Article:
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Paper eres2009_202:
The Introduction of a Value-Based Property Tax - Barriers and Drivers: A Case Study of Central and Eastern European Countries

id eres2009_202
authors Plimmer, Frances; McCluskey, William
year 2009
title The Introduction of a Value-Based Property Tax - Barriers and Drivers: A Case Study of Central and Eastern European Countries
source 16th Annual European Real Estate Society Conference in Stockholm, Sweden
summary As part of their applications to join the European Union, ten central European countries are required to meet certain criteria, including stability of institutions, rule of law, democracy, a functioning market economy and the ability to adhere to the aims of political, economic and monetary union. Over the past 18 years, since the change from a central economy, there is evidence that these countries have sought (by varying degrees) to develop a range of local government functions supported by local finance, in many cases, including a range of real estate-based taxes. In the absence of a fully functioning property market, it has not been possible to base the taxing of real estate open market values. Instead, either an area or formulaic basis, or more recently on a modified area basis, which seeks to reflect relative “values” within different geographical zones has been developed. Thus, there is evidence of a growing shift towards value-based locational factors within the tax bases developed in some of the countries, but there is also evidence of resistance to such a move. There are political as well as practical reasons for at least being cautious about introducing a totally market-based local tax. Until the emergence of a fully-functioning property market for all taxable property types within the jurisdiction, there will be a paucity of suitable evidence for achieving an ad valorem property tax base in every case. There may be an opportunity to run two systems (value-based in cities and area-based in rural areas) in some cases, but there are also arguments for not having an ad valorem tax base at all, with other countries demonstrating how non-market value bases systems can achieve both tax payer and tax spender approval. This paper will explore the drivers and barriers to a market value-based real estate tax system in central and eastern European countries, based on their development of democratic institutions (particularly local government and their functions), their strategies for developing a local property tax, the level of funding involved, the approach within their existing tax systems for dealing with social and environmental issues and how the wider arguments for and against a value-based tax are being reflected.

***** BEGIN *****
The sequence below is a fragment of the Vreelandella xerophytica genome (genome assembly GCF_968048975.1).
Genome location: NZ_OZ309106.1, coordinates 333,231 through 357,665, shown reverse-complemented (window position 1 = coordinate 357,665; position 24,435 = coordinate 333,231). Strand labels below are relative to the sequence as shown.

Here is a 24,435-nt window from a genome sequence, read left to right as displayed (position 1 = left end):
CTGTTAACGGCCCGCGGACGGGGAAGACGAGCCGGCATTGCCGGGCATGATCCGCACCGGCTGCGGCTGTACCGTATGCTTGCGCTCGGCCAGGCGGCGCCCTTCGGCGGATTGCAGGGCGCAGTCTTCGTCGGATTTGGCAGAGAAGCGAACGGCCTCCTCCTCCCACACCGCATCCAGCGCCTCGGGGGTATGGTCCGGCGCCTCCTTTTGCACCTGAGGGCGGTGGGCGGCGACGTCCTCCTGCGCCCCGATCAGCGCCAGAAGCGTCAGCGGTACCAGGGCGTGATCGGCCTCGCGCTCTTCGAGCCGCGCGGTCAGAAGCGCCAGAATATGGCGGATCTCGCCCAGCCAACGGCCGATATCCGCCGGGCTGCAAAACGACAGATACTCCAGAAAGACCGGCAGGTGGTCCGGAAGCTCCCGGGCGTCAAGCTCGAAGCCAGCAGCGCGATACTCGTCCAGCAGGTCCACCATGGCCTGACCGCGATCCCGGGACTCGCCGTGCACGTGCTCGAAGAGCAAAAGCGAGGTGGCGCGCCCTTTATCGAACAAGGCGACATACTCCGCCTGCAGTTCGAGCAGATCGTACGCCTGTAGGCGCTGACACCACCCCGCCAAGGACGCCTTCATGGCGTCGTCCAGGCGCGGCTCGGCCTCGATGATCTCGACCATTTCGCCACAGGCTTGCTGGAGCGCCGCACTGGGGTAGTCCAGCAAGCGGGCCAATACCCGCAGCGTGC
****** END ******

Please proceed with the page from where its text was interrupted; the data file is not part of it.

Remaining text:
series ERES:conference
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last changed 2009/09/16 16:22
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